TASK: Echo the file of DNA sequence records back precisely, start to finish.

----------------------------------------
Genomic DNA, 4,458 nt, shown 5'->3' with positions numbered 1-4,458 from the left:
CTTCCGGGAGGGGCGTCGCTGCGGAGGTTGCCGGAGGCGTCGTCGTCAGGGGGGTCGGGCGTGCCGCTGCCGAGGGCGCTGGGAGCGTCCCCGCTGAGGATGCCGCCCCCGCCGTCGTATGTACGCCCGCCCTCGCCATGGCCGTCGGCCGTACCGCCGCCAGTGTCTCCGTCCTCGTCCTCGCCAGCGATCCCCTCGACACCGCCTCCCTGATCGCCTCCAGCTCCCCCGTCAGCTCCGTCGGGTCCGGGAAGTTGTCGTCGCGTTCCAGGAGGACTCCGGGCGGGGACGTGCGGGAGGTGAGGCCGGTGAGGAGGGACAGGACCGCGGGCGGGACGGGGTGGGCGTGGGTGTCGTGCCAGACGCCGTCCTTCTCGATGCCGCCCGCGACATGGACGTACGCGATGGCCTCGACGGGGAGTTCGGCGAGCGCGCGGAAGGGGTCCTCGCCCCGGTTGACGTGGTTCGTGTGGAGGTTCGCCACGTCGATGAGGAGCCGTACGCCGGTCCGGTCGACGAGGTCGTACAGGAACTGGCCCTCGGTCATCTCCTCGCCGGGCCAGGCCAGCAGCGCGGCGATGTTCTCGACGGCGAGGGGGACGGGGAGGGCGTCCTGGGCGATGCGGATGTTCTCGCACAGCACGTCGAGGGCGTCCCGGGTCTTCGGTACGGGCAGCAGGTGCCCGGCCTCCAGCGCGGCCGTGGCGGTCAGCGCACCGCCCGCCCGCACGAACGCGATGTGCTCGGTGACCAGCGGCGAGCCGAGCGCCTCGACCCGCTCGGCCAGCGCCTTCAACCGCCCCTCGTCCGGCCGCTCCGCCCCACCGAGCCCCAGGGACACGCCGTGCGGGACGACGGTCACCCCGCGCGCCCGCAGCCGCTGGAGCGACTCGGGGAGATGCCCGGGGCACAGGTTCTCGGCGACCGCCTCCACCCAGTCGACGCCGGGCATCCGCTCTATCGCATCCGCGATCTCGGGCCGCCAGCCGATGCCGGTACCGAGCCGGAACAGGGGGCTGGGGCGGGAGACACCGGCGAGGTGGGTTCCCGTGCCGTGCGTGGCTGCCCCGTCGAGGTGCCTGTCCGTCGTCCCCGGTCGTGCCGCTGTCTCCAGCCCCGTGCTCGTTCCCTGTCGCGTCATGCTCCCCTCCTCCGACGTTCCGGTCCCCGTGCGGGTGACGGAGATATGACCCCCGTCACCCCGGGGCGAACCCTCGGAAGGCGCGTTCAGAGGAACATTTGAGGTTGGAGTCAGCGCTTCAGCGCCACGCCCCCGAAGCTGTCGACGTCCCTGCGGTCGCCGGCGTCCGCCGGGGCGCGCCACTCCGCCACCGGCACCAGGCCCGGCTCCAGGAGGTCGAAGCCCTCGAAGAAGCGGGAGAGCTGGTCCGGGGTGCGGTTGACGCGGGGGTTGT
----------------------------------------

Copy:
Genomic DNA, 4,458 nt, shown 5'->3' with positions numbered 1-4,458 from the left:
CTTCCGGGAGGGGCGTCGCTGCGGAGGTTGCCGGAGGCGTCGTCGTCAGGGGGGTCGGGCGTGCCGCTGCCGAGGGCGCTGGGAGCGTCCCCGCTGAGGATGCCGCCCCCGCCGTCGTATGTACGCCCGCCCTCGCCATGGCCGTCGGCCGTACCGCCGCCAGTGTCTCCGTCCTCGTCCTCGCCAGCGATCCCCTCGACACCGCCTCCCTGATCGCCTCCAGCTCCCCCGTCAGCTCCGTCGGGTCCGGGAAGTTGTCGTCGCGTTCCAGGAGGACTCCGGGCGGGGACGTGCGGGAGGTGAGGCCGGTGAGGAGGGACAGGACCGCGGGCGGGACGGGGTGGGCGTGGGTGTCGTGCCAGACGCCGTCCTTCTCGATGCCGCCCGCGACATGGACGTACGCGATGGCCTCGACGGGGAGTTCGGCGAGCGCGCGGAAGGGGTCCTCGCCCCGGTTGACGTGGTTCGTGTGGAGGTTCGCCACGTCGATGAGGAGCCGTACGCCGGTCCGGTCGACGAGGTCGTACAGGAACTGGCCCTCGGTCATCTCCTCGCCGGGCCAGGCCAGCAGCGCGGCGATGTTCTCGACGGCGAGGGGGACGGGGAGGGCGTCCTGGGCGATGCGGATGTTCTCGCACAGCACGTCGAGGGCGTCCCGGGTCTTCGGTACGGGCAGCAGGTGCCCGGCCTCCAGCGCGGCCGTGGCGGTCAGCGCACCGCCCGCCCGCACGAACGCGATGTGCTCGGTGACCAGCGGCGAGCCGAGCGCCTCGACCCGCTCGGCCAGCGCCTTCAACCGCCCCTCGTCCGGCCGCTCCGCCCCACCGAGCCCCAGGGACACGCCGTGCGGGACGACGGTCACCCCGCGCGCCCGCAGCCGCTGGAGCGACTCGGGGAGATGCCCGGGGCACAGGTTCTCGGCGACCGCCTCCACCCAGTCGACGCCGGGCATCCGCTCTATCGCATCCGCGATCTCGGGCCGCCAGCCGATGCCGGTACCGAGCCGGAACAGGGGGCTGGGGCGGGAGACACCGGCGAGGTGGGTTCCCGTGCCGTGCGTGGCTGCCCCGTCGAGGTGCCTGTCCGTCGTCCCCGGTCGTGCCGCTGTCTCCAGCCCCGTGCTCGTTCCCTGTCGCGTCATGCTCCCCTCCTCCGACGTTCCGGTCCCCGTGCGGGTGACGGAGATATGACCCCCGTCACCCCGGGGCGAACCCTCGGAAGGCGCGTTCAGAGGAACATTTGAGGTTGGAGTCAGCGCTTCAGCGCCACGCCCCCGAAGCTGTCGACGTCCCTGCGGTCGCCGGCGTCCGCCGGGGCGCGCCACTCCGCCACCGGCACCAGGCCCGGCTCCAGGAGGTCGAAGCCCTCGAAGAAGCGGGAGAGCTGGTCCGGGGTGCGGTTGACGCGGGGGTTGT